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Sunday, 14 June 2015

Sour taste: The secret backroom tactics of Big Sugar

BEHIND-the-scenes lobbying, exerting influence in the corridors of power and talking up the economic benefits — they’re standard big-business operating tactics.

But as Australia’s obesity rate soars above 60 per cent, some academics and medicos accuse fast food and soft-drink giants of pressuring the ­federal government to stop blaming high-calorie food, and to cut funding to research it ­considers biased.

The food and beverage lobby says it merely wants governments to stop blaming their products for all Australians’ weight problems and focus on exercise and health.

World Health Organisation Collaborating Centre for Obesity ­Prevention says the industry has vast ‘backroom’ influence.

“We need greater transparency around governance and public policy-making ­because there is a lot of pressure behind closed doors,” Professor of Nutrition and Global Health, Boyd Swinburn, said.

“Health policy is being shaped by those with a commercial interest in the outcome,” he said, citing junk food advertising to children.

“It’s in all the ‘recommendations for action’ but it never happens due to the tactics of the industry.”

Fast food and soft drink manufacturers have inserted themselves in professional bodies such as the Nutritional Society of Australia (NSA).

Coca-Cola, for example, is a gold sponsor of the NSA and sponsored last year’s ‘Insights into weight loss maintenance’ research seminar.

The Dietitians Association of Australia (DAA) has commercial partnerships with Nestle and Arnotts.

“Both the NSA and the DAA will say sponsorship does not affect their judgment, but these organisations (the sponsors) are not stupid, it’s a core platform because it works, it buys influence,” Prof Swinburn said.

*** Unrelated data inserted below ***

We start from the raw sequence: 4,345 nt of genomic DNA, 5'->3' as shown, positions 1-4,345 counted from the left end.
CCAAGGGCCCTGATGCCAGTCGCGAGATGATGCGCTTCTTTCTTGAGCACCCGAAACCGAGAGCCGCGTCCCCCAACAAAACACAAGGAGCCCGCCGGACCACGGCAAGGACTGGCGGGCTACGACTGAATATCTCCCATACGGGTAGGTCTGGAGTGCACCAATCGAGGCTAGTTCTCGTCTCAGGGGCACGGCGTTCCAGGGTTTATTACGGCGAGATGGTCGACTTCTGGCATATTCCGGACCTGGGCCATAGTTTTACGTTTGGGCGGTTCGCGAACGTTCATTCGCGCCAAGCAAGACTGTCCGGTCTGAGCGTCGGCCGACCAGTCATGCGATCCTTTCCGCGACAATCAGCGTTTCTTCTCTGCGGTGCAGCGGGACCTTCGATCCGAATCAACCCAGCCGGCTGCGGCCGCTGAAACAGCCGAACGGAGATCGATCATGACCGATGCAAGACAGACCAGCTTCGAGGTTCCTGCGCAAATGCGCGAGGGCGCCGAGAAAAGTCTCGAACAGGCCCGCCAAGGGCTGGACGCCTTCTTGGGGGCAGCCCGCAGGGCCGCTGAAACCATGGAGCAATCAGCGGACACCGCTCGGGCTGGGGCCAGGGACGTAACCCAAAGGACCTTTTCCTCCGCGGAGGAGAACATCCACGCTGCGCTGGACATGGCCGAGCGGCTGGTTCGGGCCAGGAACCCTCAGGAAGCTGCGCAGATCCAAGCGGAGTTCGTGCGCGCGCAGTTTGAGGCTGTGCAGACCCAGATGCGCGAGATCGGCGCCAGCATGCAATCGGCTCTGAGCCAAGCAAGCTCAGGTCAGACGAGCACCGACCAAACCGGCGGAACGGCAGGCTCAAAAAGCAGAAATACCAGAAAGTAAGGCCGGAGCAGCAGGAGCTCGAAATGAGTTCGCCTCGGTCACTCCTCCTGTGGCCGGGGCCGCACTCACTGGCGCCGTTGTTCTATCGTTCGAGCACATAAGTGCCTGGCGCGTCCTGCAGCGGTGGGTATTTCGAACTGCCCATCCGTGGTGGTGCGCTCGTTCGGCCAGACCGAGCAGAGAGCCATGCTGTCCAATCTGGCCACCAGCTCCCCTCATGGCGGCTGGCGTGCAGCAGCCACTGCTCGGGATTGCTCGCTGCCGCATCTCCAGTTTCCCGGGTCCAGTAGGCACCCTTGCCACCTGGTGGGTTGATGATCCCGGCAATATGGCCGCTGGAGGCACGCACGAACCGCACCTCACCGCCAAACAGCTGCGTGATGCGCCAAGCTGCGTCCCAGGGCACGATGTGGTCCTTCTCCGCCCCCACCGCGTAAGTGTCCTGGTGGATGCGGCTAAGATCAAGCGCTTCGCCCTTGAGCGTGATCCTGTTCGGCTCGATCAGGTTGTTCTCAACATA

NSA president Dr Malcolm Riley said sponsorship didn’t affect its independence.

“While potential financial assistance from sponsors is considered as part of the planning of specific activities, the strategic plan for the society is independent of sponsorship (and) is able to operate without corporate sponsorship.”

A spokeswoman for the DAA said sponsorship did not affect its independence.

“DAA understands the ­potential for conflict of interest when working with corporate partners, and we are vigilant in remaining independent. We have binding legal contracts which protect the independence of both ­organisations.”

Professor Heather Yeatman of the Public Health ­Association of Australia said the industry had too much influence.

“They are trying to influence policy and key individuals, they are employing scientists to undertake research in their interest and he who pays the piper calls the tune,” she said.

Researchers point to a study put out by Coca-Cola Institute of Health and Wellness which blamed obesity on a lack of physical activity.

Political lobbyists are also enlisted when issues arise that could hurt business. When Western Australia considered the “cash for cans” idea that has been successful in the Northern Territory, the chair of the Container Deposit Legislation Taskforce, John Hyde MP, saw the lobbying power of the industry.

“The beverage industry professionally did their mapping and lobbied ministers and other non-CDL concerned party and government officials (against the scheme).”

Former NSW shadow health minister Dr Andrew McDonald said the junk food industry was a “fearsome and mean lobby” and the Food and Grocery Council was “deeply embedded” in the Liberals.

“(Their members) have no interest in the health of the population, they are a lobby group and their job is to maximise profits and they’re closely entangled with the Liberal Party,” Dr McDonald said.

Former Liberal ACT Chief Minister Kate Carnell is former chief executive of the AFGC. Its current boss is Gary Dawson, former senior adviser to John Howard. He said lobbying was legitimate.

“The AFGC is open about its advocacy and policy positions in support of food and grocery manufacturers and suppliers. Submissions, media releases, speeches, op-eds and so forth are public documents and represent legitimate ­activity by any industry ­association or NGO,” he said.

Geoff Parker of the Australian Beverages Council said: “Advocacy and lobbying are legitimate tools all sectors use, be they industry, consumer groups, health campaigners and even governments with other governments.”

Dr McDonald, a paediatrician in Campbelltown, said calls for action on childhood obesity kept getting “muddied” by the industry.

“They certainly have too much sway — yet I see 10-year-olds that are 100 kilograms, it’s not uncommon. Obesity is the new malnutrition,” he said.

The Obesity Policy Coalition wants the federal government to double the tax on sugary beverages.